Although the concept of the metaverse as a community of virtual worlds in which people live and work is not new, the topic has recently received new impetus thanks to the efforts of Meta and other Western companies. Chinese tech companies will also be in the game – they are expected to create their own segment of the metaverse, which Morgan Stanley says will be worth $8 trillion.
According to experts, companies like Tencent, NetEase, ByteDance and Alibaba will become the driving force behind the development of the metaverse in China. It is expected that the first areas to be integrated into the Metaverse will be virtual reality in general, the gaming industry and social networks.
According to Winston Ma, Managing Partner of CloudTree Ventures, the metaverse is the future of social media and Chinese tech giants must embrace it to find new ways to engage the youngest generation of internet users.
According to Pony Ma, CEO of the world’s largest gaming company Tencent, the Metaverse will bring growth to existing industries such as the gaming business. In addition, Tencent owns the super app WeChat, which has over a billion users and can also be integrated into the virtual space. According to Ma, the company has many technologies and ideas for the development of the metaverse.
Meanwhile, ByteDance began an aggressive expansion into the gaming market. In August, the company acquired VR headset maker Pico. The company also owns the hugely popular global app TikTok and its Chinese counterpart, Douyin. ByteDance’s business interests span virtual reality systems, social media and gaming.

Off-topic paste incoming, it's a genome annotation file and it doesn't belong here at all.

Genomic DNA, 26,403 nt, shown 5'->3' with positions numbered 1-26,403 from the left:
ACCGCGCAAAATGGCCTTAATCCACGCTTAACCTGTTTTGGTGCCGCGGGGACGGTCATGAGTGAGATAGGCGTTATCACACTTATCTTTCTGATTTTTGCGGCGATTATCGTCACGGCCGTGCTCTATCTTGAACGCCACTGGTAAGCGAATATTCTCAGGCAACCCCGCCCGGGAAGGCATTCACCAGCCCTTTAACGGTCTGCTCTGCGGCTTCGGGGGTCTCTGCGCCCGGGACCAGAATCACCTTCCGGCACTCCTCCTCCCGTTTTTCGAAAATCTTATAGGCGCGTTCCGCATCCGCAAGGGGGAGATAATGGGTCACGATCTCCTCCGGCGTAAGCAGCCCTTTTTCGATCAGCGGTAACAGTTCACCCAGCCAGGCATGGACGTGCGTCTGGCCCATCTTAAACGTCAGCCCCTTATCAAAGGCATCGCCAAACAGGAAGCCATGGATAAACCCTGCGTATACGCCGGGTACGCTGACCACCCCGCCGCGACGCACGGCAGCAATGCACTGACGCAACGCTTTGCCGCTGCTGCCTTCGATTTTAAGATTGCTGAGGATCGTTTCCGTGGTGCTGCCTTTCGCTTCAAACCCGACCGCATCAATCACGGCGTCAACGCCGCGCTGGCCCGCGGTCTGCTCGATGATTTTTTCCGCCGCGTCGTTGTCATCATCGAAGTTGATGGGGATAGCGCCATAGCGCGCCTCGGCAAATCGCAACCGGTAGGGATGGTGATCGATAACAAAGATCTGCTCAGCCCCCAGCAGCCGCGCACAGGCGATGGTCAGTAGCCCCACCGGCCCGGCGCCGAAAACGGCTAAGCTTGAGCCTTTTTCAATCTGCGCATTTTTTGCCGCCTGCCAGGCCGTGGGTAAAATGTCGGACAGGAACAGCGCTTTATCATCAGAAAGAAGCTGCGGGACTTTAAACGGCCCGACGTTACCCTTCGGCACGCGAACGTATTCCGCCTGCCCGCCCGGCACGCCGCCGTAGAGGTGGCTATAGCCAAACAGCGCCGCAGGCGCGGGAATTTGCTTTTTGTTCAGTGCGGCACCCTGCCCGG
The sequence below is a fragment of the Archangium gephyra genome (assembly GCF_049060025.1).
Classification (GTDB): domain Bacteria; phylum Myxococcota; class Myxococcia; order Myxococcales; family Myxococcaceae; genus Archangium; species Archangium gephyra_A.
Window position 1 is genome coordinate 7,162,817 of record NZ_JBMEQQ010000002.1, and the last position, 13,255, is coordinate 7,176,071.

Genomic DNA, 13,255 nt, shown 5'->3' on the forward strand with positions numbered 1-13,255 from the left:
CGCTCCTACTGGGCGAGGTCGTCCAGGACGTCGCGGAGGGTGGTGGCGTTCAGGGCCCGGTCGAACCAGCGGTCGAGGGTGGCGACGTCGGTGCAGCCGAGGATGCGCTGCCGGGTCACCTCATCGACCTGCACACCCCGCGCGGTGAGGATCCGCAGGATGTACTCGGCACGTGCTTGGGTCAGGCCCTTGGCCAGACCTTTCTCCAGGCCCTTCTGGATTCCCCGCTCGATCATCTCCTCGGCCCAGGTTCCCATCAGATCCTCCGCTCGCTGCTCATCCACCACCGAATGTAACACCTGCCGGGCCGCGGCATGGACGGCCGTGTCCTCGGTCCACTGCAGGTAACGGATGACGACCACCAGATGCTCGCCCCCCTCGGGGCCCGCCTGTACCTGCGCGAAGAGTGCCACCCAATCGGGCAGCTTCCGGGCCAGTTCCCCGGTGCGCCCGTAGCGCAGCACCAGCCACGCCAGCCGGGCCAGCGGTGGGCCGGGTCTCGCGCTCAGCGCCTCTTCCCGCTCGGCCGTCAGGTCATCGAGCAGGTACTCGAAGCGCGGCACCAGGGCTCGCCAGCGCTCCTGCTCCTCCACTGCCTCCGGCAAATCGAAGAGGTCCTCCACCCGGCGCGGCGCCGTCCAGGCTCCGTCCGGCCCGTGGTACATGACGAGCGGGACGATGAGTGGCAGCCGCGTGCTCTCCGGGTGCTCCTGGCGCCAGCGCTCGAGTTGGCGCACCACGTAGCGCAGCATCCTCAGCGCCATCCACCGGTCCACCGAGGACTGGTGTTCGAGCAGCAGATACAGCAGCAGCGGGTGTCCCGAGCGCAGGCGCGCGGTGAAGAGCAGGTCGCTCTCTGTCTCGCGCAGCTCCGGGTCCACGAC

Alibaba announces plans to release augmented reality glasses for virtual meetings. In addition, the company launched a “virtual influencer” for the Beijing Olympics, a digital avatar on the Taobao app that talks about games and promotes products related to the Olympics.
Last year there were reports that another local gaming giant, NetEase, was focusing on developing applications for the Metaverse.
Search giant Baidu last year released the Metaverse app XiRang, a variant of the virtual world that can hold up to 100,000 people at a time. However, Baidu noted that many aspects have yet to be worked out and it will take six years to fully launch. Other large companies and startups are beginning to experiment with the Metaverse.
At the same time, the local metaverse is unlikely to be free from scrutiny – China recently passed new antitrust laws, laws on the protection of personal data, and strictly limits the time spent in online games for underage people. There are indications that new regulatory instruments are also being developed.
At the same time, experts emphasize that the diversity of virtual worlds will not allow creating a body of legislation unified for everyone, each decision must be regulated separately on the basis of existing legislation. In addition, Western experts expect strict censorship in the Chinese virtual segment.
In January, Chinese authorities passed a series of laws governing the use of recommendation algorithms by local internet companies, as well as laws governing the operation of “deep synthesis” technologies associated with software used to create and edit voices, videos or images was developed. The new norms are expected to have a major impact on the direction of development of the metaverse in China.
Even cities and individual regions in the PRC are looking for ways to integrate with the metaverses. Last year, the mayor of Shanghai celebrated the metaverse of the five-year plan for information technology development.
Although China is recognized as one of the leaders in technological development on the planet, some solutions are unlikely to be available to its citizens. Many areas of the metaverse provide for the use of cryptocurrencies, which are banned in China. In return, China is actively promoting the state digital currency – the digital yuan, also known as e-CNY.